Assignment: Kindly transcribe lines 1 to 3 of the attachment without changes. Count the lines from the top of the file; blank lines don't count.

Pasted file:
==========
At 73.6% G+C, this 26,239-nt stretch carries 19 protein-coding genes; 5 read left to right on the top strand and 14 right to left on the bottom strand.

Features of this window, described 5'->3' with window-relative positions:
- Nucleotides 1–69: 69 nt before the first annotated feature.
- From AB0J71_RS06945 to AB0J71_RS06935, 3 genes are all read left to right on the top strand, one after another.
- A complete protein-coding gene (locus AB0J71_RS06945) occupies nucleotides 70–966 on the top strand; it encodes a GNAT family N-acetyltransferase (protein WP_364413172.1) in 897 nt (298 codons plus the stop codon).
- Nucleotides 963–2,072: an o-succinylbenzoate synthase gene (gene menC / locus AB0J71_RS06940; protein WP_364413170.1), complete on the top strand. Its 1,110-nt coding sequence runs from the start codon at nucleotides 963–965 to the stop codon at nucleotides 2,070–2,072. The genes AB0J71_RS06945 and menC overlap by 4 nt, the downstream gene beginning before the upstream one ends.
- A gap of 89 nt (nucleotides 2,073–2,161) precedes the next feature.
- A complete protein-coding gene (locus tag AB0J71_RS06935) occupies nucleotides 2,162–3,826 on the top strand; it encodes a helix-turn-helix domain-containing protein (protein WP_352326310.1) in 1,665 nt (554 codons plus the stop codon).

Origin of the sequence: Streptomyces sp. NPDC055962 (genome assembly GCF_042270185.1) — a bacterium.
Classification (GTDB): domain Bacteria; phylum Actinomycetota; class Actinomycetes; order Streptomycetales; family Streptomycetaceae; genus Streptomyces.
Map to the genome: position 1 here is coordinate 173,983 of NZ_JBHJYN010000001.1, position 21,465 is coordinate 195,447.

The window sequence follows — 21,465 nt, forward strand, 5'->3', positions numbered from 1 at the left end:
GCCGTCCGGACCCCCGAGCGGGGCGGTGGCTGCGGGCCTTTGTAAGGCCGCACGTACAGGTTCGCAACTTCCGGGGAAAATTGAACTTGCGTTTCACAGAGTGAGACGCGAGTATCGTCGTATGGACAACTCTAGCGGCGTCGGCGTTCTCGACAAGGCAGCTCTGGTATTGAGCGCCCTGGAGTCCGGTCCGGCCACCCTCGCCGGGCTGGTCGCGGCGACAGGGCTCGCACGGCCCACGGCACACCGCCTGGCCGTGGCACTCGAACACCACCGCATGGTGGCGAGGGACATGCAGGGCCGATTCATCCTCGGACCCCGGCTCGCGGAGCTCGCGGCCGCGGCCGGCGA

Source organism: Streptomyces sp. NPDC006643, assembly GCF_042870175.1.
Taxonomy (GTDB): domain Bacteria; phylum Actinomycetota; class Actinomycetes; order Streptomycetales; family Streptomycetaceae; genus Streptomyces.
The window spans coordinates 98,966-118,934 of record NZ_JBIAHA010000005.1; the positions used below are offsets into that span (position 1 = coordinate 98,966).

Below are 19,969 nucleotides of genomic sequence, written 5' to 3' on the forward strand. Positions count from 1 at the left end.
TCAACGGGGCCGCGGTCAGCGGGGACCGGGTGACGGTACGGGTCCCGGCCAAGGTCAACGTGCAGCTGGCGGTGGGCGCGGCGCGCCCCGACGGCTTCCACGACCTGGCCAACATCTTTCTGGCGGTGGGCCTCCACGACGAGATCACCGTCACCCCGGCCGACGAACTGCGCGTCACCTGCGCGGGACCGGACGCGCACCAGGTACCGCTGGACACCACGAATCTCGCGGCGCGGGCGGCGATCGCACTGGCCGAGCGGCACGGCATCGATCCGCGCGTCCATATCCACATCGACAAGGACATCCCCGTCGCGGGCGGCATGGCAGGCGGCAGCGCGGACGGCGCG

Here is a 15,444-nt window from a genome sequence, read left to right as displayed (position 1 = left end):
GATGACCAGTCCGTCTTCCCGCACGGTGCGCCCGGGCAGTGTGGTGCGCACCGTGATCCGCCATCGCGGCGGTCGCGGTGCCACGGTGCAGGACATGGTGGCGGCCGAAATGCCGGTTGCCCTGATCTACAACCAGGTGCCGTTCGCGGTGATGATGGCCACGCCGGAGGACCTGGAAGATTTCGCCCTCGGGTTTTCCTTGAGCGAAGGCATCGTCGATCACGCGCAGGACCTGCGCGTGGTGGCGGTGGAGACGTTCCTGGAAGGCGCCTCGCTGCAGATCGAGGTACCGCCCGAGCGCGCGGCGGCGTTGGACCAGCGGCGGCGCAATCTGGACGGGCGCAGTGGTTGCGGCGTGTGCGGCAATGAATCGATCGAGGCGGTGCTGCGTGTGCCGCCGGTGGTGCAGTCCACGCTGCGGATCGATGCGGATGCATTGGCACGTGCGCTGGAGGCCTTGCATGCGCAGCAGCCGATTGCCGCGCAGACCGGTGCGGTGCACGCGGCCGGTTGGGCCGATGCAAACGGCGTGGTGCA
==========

At 73.6% G+C, this 26,239-nt stretch carries 19 protein-coding genes; 5 read left to right on the top strand and 14 right to left on the bottom strand.

Features of this window, described 5'->3' with window-relative positions:
- Nucleotides 1–69: 69 nt before the first annotated feature.